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<eyebeam><blast> posthuman? Fissiaultian Paradigms

The Yves Fissiault/Thomas Pynchon Internet Connection

In response to Eve Andree Laramee <wander@earthlink.net>
>Didn't his (Yves Fissault's) theories of determinism and
>stochasticity in complex dynamical systems derive from his studies of
>ant colonies?

and Brian Holmes <106271.223@compuserve.com>
>more on Fissiault and Pynchon - though that would be welcome, it's

Duane Griffin <dgriffin@nwu.edu> wrote:
>I must admit I was completely unaware of Fissiault's
>work with ants, though it makes perfect sense. How fascinating.
>I am of course familiar with his projects with Pynchon at Boeing
>in Seattle in the early 1960's. (And Fissault's later work at
>Rockedyne in Hawthorne, California.)

Eve Andree Laramee <wander@earthlink.net> replied:
Actually, Duane, it was in 1959 that Fissiault wrote letters of
recommendation for employment on behalf of Pynchon to colleagues at
Boeing Company, Seattle, and Hughes Aircraft, Los Angeles. Pynchon was
in fact hired by Hughes as a tech writer.

It was the same year that Yves and Mia L'amar (his wife, a Hollywood
actress blacklisted duiring the 60's  - more on her later...) moved into
a duplex apartment at 1819 Bellevue Ave in Echo Park, California. They
befriended a young neighbor, Francis Vincent Zappa, a young
Italian-American musician interested in electronics and chemistry. They
shared an interest in the music of Edgar Varčse, Béla Bártok, Arnold
Schoenberg, John Cage and Conlon Nancarrow. Frank introduced Yves to the
jazz and underground music scene in Los Angeles, while Yves shared his
knowledge of the early electronic instruments of Theremin and Moog. (I
know this is a little off the subject, but it's pretty facinating, no?)

Duane Griffin <dgriffin@nwu.edu> wrote:
Something of a side note 9speaking of off-subjects): In 1986, I met a
Mexican engineer (now a research neurophysiologist) named Octavio Ruiz
de Leon who had been working for 15 years on a project to understand
what he believed to be a global intelligence based on beetles. His work
began on an afternoon in 1971 at Teotihuacan, where he was picnicing
with his family. He said that they had climbed to the top of the pyramid
of the moon and he chanced to look up just in time to see a large scarab
beetle flying directly at his head. He reached up and caught the beetle,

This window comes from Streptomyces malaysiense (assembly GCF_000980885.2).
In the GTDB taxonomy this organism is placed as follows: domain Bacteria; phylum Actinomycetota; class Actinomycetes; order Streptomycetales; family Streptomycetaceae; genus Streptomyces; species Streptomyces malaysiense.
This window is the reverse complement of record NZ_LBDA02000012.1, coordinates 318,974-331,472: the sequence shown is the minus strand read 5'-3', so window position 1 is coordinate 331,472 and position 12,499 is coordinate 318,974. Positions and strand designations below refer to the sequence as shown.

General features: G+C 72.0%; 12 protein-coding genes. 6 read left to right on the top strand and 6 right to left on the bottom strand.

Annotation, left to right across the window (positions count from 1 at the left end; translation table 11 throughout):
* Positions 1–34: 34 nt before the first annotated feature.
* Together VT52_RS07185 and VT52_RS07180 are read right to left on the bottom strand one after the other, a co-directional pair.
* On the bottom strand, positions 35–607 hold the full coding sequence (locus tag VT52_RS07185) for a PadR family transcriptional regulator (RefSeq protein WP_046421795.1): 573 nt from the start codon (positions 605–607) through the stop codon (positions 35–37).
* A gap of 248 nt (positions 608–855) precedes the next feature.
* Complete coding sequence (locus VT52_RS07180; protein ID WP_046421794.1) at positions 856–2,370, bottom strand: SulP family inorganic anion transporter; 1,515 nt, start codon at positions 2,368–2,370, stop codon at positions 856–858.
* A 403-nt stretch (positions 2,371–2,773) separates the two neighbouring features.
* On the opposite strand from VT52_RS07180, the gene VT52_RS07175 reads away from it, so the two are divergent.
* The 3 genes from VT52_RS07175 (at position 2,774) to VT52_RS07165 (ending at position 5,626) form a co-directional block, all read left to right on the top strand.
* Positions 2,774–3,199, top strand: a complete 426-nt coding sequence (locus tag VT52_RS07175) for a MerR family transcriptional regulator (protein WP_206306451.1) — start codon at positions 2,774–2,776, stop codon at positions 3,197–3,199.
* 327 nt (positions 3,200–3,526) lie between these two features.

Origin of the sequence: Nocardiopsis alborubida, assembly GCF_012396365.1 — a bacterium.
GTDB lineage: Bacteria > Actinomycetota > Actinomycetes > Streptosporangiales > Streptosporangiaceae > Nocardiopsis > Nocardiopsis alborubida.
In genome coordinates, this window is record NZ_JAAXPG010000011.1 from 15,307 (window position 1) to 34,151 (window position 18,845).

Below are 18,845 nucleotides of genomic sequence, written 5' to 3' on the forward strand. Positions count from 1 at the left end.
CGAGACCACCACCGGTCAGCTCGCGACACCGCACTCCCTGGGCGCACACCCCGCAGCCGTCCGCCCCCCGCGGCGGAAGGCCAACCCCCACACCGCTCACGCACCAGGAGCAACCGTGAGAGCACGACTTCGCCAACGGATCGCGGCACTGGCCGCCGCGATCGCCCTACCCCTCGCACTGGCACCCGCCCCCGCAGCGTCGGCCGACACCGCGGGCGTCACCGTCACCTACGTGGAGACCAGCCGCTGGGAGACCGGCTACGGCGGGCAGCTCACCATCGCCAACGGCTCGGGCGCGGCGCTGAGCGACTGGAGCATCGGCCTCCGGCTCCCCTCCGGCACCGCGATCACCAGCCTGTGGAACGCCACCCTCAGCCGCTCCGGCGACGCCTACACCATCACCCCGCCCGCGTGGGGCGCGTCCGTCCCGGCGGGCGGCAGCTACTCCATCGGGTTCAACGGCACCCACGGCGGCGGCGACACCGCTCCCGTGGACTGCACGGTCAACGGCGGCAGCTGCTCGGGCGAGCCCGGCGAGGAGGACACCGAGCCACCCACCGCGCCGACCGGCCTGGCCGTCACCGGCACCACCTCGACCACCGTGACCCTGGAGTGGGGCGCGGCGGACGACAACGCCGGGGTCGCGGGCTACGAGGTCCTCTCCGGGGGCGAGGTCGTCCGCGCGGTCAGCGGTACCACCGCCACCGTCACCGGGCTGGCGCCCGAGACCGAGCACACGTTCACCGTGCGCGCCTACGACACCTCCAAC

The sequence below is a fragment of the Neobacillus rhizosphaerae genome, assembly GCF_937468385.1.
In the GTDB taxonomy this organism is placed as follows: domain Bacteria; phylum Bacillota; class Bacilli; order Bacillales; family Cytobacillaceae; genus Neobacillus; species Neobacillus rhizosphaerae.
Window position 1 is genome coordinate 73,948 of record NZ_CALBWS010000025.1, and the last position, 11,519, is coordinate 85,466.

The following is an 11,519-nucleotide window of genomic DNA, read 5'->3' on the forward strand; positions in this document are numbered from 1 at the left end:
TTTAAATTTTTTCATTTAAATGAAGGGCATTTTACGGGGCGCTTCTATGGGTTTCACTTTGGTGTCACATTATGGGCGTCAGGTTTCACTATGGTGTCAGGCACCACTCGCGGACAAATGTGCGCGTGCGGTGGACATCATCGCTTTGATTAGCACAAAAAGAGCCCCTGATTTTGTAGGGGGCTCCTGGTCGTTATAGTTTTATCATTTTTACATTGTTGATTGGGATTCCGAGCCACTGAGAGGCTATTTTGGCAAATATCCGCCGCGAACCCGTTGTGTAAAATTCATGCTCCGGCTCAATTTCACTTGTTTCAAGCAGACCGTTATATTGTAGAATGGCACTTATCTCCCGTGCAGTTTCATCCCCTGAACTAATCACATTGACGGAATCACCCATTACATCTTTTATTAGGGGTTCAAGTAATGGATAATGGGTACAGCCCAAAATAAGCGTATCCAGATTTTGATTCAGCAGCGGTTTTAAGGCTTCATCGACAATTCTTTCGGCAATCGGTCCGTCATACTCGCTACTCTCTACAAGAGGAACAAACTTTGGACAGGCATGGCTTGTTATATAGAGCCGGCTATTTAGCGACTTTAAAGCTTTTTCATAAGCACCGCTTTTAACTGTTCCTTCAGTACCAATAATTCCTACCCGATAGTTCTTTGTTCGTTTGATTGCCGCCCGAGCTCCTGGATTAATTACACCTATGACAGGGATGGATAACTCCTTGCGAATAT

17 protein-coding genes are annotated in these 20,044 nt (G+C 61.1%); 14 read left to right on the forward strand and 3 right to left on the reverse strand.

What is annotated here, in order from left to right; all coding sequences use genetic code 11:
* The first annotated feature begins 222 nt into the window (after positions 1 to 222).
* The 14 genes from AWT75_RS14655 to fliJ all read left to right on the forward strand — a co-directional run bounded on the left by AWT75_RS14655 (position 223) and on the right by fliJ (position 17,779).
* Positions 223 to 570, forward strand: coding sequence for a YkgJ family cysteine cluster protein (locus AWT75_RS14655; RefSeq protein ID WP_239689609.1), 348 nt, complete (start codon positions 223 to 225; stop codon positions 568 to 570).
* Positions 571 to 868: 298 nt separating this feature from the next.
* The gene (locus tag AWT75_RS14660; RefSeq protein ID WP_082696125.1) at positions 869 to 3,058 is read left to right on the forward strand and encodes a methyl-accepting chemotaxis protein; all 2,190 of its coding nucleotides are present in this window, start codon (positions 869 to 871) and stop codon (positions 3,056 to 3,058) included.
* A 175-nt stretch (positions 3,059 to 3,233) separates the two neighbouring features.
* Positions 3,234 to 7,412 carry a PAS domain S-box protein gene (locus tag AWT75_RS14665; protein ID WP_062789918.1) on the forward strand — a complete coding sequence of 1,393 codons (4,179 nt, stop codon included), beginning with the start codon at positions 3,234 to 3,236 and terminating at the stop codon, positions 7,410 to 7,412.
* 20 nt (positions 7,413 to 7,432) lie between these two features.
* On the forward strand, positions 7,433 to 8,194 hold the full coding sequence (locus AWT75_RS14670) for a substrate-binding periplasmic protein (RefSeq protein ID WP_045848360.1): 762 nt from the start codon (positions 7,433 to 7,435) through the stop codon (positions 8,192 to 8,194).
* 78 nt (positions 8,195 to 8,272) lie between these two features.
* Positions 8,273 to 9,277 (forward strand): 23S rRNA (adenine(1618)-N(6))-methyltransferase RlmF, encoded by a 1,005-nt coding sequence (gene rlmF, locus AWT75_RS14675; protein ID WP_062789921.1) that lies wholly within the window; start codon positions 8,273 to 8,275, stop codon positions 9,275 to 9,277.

which drilled into his hand, slightly breaking the skin. Dr. Ruiz told
me that, in that instance, he became aware of what he described as "a
very low frequency thought that was very large" that he found profoundly
shocking and strange. Several years later, working in France, he became
interested in general systems theory and, later, cybernetics. When I met
him in 1986, he was convinced that there was such a thing as a global
intelligence that was concious and had a very long memory. He explained
to me that beetles, which are essentially nothing more than life support
sustems for chemical sensors connected to ganglia of nerve cells, act as
"neurons" in an ever changing, but dynamically permenant global "brain."
He figured it would operate at a phenomenally slow rate, since the
transfer of a chemical signal from one "neuron" to another (i.e. one
beetle coming across the chemical signal of another) might take days or
even weeks to occur, rather than microseconds as it does in a brain.

Essentially, he thought of our brains as a chemically mediated
combinatorial system. He's an interesting guy. When I knew him he was
building interfaces for neurological research at the Polytechnic
Institute on the north side of Mexico City. One day I visited his lab,
and they were doing experiments in which they had exposed a cat's spinal
cord and inserted electrodes at key points. The electrodes were
connected, via Dr. Ruiz's interface boxes, to a computer that was linked
through the Internet (via satellite hookup to the backbone) to a
supercomputer at Los Alamos (NM).

Back on track....
>>>Interesting you mention Pynchon. The two first met in 1953 while Pynchon